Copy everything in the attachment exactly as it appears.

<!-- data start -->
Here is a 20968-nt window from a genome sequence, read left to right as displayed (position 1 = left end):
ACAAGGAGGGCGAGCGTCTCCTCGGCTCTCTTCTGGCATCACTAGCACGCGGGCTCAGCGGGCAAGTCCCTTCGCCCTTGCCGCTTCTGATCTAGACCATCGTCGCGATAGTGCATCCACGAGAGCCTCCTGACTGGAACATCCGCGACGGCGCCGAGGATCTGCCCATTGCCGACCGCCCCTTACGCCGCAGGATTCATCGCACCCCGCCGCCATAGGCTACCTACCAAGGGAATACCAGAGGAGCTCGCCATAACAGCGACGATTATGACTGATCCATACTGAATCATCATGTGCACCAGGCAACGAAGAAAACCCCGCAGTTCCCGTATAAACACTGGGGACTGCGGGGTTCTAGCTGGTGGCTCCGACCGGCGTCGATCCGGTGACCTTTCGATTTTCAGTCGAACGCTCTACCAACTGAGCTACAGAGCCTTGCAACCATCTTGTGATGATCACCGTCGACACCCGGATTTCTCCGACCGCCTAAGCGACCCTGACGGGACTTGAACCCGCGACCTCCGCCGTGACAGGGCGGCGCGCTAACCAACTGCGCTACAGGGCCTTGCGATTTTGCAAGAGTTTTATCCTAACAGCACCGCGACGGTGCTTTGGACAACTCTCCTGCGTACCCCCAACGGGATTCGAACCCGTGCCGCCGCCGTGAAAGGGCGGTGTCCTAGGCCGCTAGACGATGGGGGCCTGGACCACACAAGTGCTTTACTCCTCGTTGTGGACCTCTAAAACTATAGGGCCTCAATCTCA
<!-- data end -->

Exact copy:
Here is a 20968-nt window from a genome sequence, read left to right as displayed (position 1 = left end):
ACAAGGAGGGCGAGCGTCTCCTCGGCTCTCTTCTGGCATCACTAGCACGCGGGCTCAGCGGGCAAGTCCCTTCGCCCTTGCCGCTTCTGATCTAGACCATCGTCGCGATAGTGCATCCACGAGAGCCTCCTGACTGGAACATCCGCGACGGCGCCGAGGATCTGCCCATTGCCGACCGCCCCTTACGCCGCAGGATTCATCGCACCCCGCCGCCATAGGCTACCTACCAAGGGAATACCAGAGGAGCTCGCCATAACAGCGACGATTATGACTGATCCATACTGAATCATCATGTGCACCAGGCAACGAAGAAAACCCCGCAGTTCCCGTATAAACACTGGGGACTGCGGGGTTCTAGCTGGTGGCTCCGACCGGCGTCGATCCGGTGACCTTTCGATTTTCAGTCGAACGCTCTACCAACTGAGCTACAGAGCCTTGCAACCATCTTGTGATGATCACCGTCGACACCCGGATTTCTCCGACCGCCTAAGCGACCCTGACGGGACTTGAACCCGCGACCTCCGCCGTGACAGGGCGGCGCGCTAACCAACTGCGCTACAGGGCCTTGCGATTTTGCAAGAGTTTTATCCTAACAGCACCGCGACGGTGCTTTGGACAACTCTCCTGCGTACCCCCAACGGGATTCGAACCCGTGCCGCCGCCGTGAAAGGGCGGTGTCCTAGGCCGCTAGACGATGGGGGCCTGGACCACACAAGTGCTTTACTCCTCGTTGTGGACCTCTAAAACTATAGGGCCTCAATCTCA